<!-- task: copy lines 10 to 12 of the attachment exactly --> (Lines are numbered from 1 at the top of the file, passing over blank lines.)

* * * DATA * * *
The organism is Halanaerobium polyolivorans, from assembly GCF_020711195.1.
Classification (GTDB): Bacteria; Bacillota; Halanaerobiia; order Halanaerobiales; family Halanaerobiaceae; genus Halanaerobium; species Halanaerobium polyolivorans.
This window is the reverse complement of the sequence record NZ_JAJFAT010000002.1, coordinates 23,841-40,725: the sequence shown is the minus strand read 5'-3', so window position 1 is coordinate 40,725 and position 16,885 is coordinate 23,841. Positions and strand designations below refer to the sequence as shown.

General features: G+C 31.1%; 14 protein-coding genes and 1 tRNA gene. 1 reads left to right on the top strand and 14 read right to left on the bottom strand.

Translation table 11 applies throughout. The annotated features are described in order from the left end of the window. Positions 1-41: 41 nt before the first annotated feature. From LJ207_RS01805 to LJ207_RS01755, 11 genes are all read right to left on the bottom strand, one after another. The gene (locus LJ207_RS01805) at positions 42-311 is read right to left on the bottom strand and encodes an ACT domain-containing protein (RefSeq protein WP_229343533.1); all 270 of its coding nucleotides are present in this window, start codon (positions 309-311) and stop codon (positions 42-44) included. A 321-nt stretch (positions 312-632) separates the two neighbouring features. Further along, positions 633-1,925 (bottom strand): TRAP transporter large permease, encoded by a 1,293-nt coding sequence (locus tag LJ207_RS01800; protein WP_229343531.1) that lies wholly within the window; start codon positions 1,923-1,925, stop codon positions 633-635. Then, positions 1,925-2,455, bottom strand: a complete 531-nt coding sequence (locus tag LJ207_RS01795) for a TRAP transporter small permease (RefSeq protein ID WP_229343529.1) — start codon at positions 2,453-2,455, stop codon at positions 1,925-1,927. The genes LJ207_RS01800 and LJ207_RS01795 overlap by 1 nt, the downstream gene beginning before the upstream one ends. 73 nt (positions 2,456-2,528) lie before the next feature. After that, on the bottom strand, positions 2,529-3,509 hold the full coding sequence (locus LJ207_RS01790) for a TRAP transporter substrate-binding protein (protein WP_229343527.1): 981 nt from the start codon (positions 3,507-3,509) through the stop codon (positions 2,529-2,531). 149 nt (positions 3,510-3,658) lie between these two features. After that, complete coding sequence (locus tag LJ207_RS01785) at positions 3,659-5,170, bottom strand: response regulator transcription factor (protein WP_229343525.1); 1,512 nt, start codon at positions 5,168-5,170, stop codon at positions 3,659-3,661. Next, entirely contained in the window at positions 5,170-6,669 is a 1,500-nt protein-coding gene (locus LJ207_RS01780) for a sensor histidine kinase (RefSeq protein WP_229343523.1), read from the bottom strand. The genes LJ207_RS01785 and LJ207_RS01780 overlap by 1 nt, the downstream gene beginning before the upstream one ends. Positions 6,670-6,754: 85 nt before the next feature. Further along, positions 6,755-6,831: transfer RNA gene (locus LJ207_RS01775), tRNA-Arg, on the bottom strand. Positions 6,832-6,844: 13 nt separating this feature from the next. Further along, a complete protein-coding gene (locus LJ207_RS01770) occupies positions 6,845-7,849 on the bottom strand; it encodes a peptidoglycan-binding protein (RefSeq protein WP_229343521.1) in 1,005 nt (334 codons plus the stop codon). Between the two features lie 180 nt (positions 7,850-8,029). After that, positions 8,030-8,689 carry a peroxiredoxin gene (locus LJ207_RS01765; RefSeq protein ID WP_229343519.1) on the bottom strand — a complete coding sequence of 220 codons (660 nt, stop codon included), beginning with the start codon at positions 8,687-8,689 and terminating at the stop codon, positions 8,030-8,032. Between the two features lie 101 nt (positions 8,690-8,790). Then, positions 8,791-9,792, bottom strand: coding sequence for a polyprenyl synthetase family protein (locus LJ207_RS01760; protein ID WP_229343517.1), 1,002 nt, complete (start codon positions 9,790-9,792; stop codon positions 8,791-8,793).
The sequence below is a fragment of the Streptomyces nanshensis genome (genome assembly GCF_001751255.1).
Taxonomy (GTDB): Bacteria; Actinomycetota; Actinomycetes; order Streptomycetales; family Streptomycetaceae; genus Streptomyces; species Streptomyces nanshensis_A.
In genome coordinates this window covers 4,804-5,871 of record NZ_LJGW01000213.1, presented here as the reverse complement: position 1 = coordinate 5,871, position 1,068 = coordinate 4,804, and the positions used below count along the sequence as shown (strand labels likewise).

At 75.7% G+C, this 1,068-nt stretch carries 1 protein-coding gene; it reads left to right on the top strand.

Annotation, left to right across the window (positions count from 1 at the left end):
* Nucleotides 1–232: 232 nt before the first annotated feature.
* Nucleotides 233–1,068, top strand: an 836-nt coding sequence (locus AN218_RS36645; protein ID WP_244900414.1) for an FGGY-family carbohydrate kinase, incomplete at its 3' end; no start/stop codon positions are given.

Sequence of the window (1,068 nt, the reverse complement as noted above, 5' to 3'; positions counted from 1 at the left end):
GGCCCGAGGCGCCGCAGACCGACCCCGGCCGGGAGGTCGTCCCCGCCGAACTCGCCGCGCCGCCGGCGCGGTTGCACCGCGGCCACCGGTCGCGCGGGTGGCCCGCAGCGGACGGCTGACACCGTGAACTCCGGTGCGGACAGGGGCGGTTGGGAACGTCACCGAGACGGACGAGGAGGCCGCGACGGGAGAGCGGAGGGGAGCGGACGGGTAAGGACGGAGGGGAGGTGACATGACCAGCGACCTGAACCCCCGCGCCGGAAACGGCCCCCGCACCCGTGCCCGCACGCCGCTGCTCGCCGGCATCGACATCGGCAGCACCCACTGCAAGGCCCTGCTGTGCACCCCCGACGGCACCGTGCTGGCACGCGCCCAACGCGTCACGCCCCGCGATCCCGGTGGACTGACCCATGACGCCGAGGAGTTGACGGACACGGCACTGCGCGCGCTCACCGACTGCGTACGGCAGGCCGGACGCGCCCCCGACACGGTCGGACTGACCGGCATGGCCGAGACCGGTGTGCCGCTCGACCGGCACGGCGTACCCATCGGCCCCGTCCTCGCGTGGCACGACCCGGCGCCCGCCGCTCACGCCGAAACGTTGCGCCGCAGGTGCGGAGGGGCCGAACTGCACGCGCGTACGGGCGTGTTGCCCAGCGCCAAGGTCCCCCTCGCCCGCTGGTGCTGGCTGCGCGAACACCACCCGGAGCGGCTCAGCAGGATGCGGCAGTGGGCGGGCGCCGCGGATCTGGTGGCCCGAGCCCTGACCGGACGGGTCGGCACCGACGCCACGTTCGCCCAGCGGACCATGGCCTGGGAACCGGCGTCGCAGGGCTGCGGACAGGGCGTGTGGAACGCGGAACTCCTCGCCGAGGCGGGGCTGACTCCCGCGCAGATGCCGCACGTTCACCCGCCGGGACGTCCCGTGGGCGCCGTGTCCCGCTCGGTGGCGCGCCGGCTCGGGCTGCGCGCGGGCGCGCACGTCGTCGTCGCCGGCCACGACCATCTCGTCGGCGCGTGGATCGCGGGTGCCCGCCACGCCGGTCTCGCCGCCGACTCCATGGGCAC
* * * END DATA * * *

Annotation, left to right across the window (positions count from 1 at the left end):
* Nucleotides 1–232: 232 nt before the first annotated feature.
* Nucleotides 233–1,068, top strand: an 836-nt coding sequence (locus AN218_RS36645; protein ID WP_244900414.1) for an FGGY-family carbohydrate kinase, incomplete at its 3' end; no start/stop codon positions are given.